Hometown Glory

Good jobs and cheap rent make Houston No. 8 in the country for new college grads; Austin shut out

Good jobs and cheap rent make Houston No. 8 in the country for new college grads; Austin shut out

What do college grads want? The best cities for young professionals lists used to include factors like number of hipster bars, average attractiveness of residents and quality of outdoor bike trails.

But with over half of twentysomethings either unemployed or underemployed, the formula has gotten much simpler. Now it's all about good jobs and decent rent, which is why Houston is ranked eighth out of the top 100 metropolitan areas in Apartments.com and rates in Career Builder's ranking as one the "best cities for new grads."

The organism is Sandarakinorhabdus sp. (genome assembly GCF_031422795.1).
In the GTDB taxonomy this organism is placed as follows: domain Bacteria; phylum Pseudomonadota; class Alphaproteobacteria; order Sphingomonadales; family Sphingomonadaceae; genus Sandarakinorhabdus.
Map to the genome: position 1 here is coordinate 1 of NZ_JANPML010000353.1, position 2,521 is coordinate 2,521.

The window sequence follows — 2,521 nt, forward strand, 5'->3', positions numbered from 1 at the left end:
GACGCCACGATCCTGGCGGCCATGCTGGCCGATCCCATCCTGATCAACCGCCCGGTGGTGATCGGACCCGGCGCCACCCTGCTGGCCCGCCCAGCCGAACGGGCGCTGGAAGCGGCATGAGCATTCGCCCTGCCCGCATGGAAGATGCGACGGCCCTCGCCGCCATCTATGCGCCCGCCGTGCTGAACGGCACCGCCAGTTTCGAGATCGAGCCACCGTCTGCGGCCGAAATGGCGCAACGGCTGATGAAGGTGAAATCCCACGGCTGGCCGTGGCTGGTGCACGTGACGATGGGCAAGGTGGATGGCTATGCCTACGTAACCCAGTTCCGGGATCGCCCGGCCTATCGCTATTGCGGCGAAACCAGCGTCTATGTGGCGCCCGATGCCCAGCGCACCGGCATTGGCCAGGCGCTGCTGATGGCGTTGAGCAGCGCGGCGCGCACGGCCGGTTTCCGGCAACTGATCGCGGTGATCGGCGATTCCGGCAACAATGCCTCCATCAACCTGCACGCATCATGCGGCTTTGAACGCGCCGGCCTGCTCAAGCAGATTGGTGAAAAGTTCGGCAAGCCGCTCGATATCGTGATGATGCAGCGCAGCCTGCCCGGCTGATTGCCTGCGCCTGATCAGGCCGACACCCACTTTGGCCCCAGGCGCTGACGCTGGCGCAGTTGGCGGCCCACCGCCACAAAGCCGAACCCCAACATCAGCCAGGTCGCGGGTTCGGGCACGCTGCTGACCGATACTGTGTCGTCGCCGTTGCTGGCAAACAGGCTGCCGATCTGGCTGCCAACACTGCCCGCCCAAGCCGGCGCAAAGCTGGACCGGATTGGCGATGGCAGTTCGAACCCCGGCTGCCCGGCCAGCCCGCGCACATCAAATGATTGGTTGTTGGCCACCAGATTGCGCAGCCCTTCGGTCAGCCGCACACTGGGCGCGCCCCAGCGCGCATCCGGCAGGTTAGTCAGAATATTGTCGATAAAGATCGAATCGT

The rankings take into account the inventory of entry-level jobs on Career Builder, the average entry-level salary in those jobs and the average rent for a one-bedroom apartment.

In addition to jobs in energy, engineering and health care, Houston had the lowest average rent out of all the top 10 cities, coming in just a couple of Washingtons below Dallas at $910. Despite significantly higher rents, the survey named Washington, D.C., New York and Boston the top three cities.

Sorry, Austin — Dallas was the only other Texas city in the top 10, coming in at No. 5.

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